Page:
Thursday, June 9, 2016

Ministering in Corinth: Thursday after Trinity 2

And he [Paul] reasoned in the synagogue every Sabbath, and persuaded both Jews and Greeks. When Silas and Timothy had come from Macedonia, Paul was compelled byt he Spirit, and testified to the Jews that Jesus is the Christ. But when they opposed him and blasphemed, he shook his garments and said to them, "Your blood be upon your own heads; I am clean. From now on I will go to the Gentiles"...Then all the Greeks took Sosthenes, the ruler of the synagogue, and beat him before the judgment seat. But Gallio took no notice of these things...Now a certain Jew named Apollos, born at Alexandria, an eloquent man and mighty in the Scriptures, came to Ephesus. This man had been instructed in the way of the Lord; and being fervent in spirit, he spoke and taught accurately the things of the Lord, though he knew only the baptism of John. So he began to speak boldly in the synagogue. When Aquila and Priscilla heard him, they took him aside and explained to him the way of God more accurately. And when he desired to cross to Achaia, the bretheren wrote, exhorting the disciples to receive him; and when he arrived, he greatly helped those who had believed through grace; for he vigorously refuted the Jews publicly, showing from the Scriptures that Jesus is the Christ (Acts 18:4-6, 17, 24-28).

To read the entire passage, please click HERE.

Everywhere Paul goes, he preaches Christ. This is in keeping with his calling as an Apostle of Christ. This is what he has been called to do. All through the book of Acts Luke writes that, whenever he entered a town, Paul went to the Synagogue and reasoned with the people there on the Sabbath. Paul’s efforts were successful, not because he was a good lecturer, but because he was delivering to the people the Gospel, which is a means of grace. The Gospel is the good news that Jesus died on the cross and took the punishment for your sins in your place and, because of what he did, you are reconciled to God. Elsewhere Paul writes to the Romans, “So then faith comes by hearing and hearing by the word of God.” So, faith, rather than being something which you decide to do, is a gift given to you. Faith is kindled in you by the working of the Holy Spirit. The means He uses to kindle that faith, establish it, and make it grow, is the preaching of God’s Word.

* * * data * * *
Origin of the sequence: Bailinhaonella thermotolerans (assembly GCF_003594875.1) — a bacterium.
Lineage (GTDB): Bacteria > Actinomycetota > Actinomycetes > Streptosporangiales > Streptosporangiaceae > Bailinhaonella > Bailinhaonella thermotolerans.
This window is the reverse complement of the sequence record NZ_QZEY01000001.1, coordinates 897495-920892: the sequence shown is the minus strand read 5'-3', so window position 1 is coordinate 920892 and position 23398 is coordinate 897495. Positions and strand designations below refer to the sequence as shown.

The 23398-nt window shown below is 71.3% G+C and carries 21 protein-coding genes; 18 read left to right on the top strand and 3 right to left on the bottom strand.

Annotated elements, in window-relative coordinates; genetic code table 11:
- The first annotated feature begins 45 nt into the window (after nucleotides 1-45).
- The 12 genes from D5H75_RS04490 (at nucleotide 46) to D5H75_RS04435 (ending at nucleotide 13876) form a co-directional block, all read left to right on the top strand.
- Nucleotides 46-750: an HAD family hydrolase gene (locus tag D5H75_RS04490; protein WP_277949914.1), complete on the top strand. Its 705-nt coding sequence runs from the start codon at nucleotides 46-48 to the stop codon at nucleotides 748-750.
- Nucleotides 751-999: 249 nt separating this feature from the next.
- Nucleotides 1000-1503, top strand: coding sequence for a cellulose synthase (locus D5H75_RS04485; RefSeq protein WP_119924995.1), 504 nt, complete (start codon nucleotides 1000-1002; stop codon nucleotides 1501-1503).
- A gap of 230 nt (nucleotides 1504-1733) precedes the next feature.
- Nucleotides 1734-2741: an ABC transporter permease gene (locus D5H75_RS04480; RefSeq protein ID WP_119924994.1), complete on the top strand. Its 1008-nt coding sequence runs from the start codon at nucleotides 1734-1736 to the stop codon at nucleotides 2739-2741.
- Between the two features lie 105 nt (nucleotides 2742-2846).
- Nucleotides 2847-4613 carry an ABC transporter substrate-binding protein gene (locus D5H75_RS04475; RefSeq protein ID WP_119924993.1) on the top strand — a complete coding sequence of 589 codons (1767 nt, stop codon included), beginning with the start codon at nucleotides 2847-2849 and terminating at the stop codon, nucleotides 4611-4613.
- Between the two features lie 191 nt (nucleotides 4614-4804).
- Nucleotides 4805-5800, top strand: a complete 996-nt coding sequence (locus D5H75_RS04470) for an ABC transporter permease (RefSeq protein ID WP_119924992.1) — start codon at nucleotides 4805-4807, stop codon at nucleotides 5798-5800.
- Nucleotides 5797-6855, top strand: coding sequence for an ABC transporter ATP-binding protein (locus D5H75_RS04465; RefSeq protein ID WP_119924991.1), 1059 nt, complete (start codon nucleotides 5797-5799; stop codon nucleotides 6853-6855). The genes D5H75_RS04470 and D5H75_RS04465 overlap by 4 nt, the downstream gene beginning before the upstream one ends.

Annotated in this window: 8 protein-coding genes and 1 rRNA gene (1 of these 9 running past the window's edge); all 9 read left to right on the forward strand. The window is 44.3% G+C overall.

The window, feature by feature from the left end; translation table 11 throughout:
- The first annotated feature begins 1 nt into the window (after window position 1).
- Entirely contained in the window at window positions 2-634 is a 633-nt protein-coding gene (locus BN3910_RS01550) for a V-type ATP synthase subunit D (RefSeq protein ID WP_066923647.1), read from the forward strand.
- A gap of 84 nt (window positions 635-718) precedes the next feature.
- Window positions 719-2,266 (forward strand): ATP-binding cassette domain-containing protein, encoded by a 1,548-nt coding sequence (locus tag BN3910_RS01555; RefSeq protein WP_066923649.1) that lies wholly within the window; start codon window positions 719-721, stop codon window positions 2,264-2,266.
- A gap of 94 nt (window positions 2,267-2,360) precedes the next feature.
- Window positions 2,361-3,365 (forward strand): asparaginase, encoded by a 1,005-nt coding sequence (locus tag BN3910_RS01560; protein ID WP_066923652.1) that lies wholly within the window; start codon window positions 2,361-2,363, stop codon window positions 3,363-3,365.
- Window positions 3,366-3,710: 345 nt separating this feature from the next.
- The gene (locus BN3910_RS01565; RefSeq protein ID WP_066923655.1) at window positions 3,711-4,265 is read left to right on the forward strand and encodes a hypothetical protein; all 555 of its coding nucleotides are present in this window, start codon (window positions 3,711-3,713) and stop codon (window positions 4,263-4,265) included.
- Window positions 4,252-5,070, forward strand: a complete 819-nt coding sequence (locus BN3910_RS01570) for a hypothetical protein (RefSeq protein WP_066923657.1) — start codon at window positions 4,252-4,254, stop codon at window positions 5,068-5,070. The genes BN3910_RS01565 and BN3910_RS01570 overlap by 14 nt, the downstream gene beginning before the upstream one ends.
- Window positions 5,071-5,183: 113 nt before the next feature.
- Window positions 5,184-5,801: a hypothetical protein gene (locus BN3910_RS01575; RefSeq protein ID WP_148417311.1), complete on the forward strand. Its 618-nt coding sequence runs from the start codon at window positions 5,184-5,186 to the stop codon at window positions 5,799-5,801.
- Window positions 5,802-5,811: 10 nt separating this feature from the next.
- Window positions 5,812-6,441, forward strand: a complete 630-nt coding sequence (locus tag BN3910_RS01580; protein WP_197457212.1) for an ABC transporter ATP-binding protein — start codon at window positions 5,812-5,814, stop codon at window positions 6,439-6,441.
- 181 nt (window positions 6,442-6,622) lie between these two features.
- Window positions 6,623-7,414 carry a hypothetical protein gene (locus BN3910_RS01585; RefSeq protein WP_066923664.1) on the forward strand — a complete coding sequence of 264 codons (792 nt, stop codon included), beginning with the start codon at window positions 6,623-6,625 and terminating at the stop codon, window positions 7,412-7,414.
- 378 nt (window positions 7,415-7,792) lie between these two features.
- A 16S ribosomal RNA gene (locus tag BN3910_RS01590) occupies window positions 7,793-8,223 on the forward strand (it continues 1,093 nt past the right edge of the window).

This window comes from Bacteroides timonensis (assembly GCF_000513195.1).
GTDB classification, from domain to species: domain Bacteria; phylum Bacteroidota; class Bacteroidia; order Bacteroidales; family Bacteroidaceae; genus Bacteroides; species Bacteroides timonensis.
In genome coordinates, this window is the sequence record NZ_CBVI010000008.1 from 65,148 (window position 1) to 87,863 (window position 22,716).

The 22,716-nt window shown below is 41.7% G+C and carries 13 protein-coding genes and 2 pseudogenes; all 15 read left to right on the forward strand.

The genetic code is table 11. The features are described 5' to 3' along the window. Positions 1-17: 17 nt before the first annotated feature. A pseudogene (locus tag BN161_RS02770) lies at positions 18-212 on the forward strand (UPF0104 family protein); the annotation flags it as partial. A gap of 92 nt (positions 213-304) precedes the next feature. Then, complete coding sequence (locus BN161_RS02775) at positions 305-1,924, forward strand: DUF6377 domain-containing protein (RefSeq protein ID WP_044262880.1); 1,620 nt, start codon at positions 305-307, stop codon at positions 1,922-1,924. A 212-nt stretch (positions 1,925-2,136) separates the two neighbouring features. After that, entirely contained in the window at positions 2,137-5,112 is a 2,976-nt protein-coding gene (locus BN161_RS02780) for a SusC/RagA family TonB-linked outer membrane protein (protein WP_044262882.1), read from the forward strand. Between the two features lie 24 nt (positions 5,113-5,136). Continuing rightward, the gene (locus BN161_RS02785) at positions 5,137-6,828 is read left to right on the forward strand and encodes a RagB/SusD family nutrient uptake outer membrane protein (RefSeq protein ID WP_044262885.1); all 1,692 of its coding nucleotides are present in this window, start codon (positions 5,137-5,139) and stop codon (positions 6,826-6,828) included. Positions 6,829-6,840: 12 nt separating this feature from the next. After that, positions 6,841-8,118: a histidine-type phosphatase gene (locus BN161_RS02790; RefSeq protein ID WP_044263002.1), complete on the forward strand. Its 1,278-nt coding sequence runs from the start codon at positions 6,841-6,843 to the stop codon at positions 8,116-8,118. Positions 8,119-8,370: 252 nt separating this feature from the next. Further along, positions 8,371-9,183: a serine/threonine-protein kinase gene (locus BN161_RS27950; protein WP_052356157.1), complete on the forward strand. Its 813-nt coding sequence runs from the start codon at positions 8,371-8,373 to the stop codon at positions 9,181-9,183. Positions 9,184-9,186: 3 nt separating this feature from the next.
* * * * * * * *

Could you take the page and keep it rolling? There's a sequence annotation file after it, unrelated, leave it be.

Not everyone to whom Paul preached, however, welcomed his preaching. Not everyone was converted. Many of the people in many of the synagogues argued and fought with Paul. They sometimes threw him out of the town, beat him, tried to have him arrested and thrown into prison, and tried to kill him. They did all this because Paul explained to them from the Scriptures that the Christ had to suffer and rise again from the dead, and that Jesus was the Christ. These evil things happened to Paul, they happened to people who listened to Paul and were converted, like Sosthenes, and they may happen to us as well.

Why did they react this way? Why were they not converted by the Holy Spirit? We are not told this in Holy Scripture, so we cannot guess. We know from Scripture that God wants all men to be saved and come to a knowledge of the truth. Jesus tells us this constantly. We also know from Scripture that not everyone will believe. This is a contradiction that we can’t figure out because Scripture doesn’t explain it any further. Where the Scriptures speak, we speak. Where the Scriptures are silent, we must remain silent. It is our part, as Christians, to repent of our sins and to thank God for the gift of faith he has given us. And, as Paul, Sosthenes, Pricilla, and Aquila did, we are to minister to those around us, in accordance with the vocation into which God has called us, trusting in God to bring the increase in accordance with His will.